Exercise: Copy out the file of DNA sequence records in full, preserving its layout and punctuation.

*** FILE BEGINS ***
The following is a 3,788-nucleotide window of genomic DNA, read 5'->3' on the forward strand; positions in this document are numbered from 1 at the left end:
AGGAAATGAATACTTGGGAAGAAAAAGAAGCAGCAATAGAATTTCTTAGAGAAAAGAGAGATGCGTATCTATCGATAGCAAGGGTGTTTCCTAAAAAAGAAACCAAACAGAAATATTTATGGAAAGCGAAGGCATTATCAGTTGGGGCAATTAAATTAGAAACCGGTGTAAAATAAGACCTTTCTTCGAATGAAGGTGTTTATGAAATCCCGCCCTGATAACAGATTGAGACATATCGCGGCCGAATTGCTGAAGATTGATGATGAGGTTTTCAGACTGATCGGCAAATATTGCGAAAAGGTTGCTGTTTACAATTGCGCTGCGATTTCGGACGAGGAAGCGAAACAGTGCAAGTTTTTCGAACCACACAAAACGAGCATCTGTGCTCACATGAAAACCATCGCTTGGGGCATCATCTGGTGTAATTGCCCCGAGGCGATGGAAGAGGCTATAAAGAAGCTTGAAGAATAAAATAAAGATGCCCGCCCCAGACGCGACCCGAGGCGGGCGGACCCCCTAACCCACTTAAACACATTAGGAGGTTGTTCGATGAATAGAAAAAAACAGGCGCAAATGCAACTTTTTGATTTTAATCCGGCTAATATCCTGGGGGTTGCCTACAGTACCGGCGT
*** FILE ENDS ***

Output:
The following is a 3,788-nucleotide window of genomic DNA, read 5'->3' on the forward strand; positions in this document are numbered from 1 at the left end:
AGGAAATGAATACTTGGGAAGAAAAAGAAGCAGCAATAGAATTTCTTAGAGAAAAGAGAGATGCGTATCTATCGATAGCAAGGGTGTTTCCTAAAAAAGAAACCAAACAGAAATATTTATGGAAAGCGAAGGCATTATCAGTTGGGGCAATTAAATTAGAAACCGGTGTAAAATAAGACCTTTCTTCGAATGAAGGTGTTTATGAAATCCCGCCCTGATAACAGATTGAGACATATCGCGGCCGAATTGCTGAAGATTGATGATGAGGTTTTCAGACTGATCGGCAAATATTGCGAAAAGGTTGCTGTTTACAATTGCGCTGCGATTTCGGACGAGGAAGCGAAACAGTGCAAGTTTTTCGAACCACACAAAACGAGCATCTGTGCTCACATGAAAACCATCGCTTGGGGCATCATCTGGTGTAATTGCCCCGAGGCGATGGAAGAGGCTATAAAGAAGCTTGAAGAATAAAATAAAGATGCCCGCCCCAGACGCGACCCGAGGCGGGCGGACCCCCTAACCCACTTAAACACATTAGGAGGTTGTTCGATGAATAGAAAAAAACAGGCGCAAATGCAACTTTTTGATTTTAATCCGGCTAATATCCTGGGGGTTGCCTACAGTACCGGCGT